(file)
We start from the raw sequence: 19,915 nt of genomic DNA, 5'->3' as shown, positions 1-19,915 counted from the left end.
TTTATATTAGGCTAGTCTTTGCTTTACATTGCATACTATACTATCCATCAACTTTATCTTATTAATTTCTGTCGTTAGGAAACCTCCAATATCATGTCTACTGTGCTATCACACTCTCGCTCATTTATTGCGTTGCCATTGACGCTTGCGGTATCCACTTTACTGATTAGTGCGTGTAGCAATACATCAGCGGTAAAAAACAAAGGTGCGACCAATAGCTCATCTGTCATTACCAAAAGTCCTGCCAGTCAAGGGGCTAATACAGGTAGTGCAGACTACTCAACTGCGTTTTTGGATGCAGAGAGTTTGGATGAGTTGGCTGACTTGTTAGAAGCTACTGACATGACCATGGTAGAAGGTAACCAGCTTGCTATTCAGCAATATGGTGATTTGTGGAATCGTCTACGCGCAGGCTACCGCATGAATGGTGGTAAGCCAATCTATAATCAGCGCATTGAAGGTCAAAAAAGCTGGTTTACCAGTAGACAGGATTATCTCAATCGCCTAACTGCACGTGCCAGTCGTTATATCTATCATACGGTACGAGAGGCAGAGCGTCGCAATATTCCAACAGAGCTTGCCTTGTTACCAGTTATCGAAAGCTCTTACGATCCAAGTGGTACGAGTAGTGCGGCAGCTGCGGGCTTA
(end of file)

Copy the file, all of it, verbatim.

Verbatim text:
We start from the raw sequence: 19,915 nt of genomic DNA, 5'->3' as shown, positions 1-19,915 counted from the left end.
TTTATATTAGGCTAGTCTTTGCTTTACATTGCATACTATACTATCCATCAACTTTATCTTATTAATTTCTGTCGTTAGGAAACCTCCAATATCATGTCTACTGTGCTATCACACTCTCGCTCATTTATTGCGTTGCCATTGACGCTTGCGGTATCCACTTTACTGATTAGTGCGTGTAGCAATACATCAGCGGTAAAAAACAAAGGTGCGACCAATAGCTCATCTGTCATTACCAAAAGTCCTGCCAGTCAAGGGGCTAATACAGGTAGTGCAGACTACTCAACTGCGTTTTTGGATGCAGAGAGTTTGGATGAGTTGGCTGACTTGTTAGAAGCTACTGACATGACCATGGTAGAAGGTAACCAGCTTGCTATTCAGCAATATGGTGATTTGTGGAATCGTCTACGCGCAGGCTACCGCATGAATGGTGGTAAGCCAATCTATAATCAGCGCATTGAAGGTCAAAAAAGCTGGTTTACCAGTAGACAGGATTATCTCAATCGCCTAACTGCACGTGCCAGTCGTTATATCTATCATACGGTACGAGAGGCAGAGCGTCGCAATATTCCAACAGAGCTTGCCTTGTTACCAGTTATCGAAAGCTCTTACGATCCAAGTGGTACGAGTAGTGCGGCAGCTGCGGGCTTA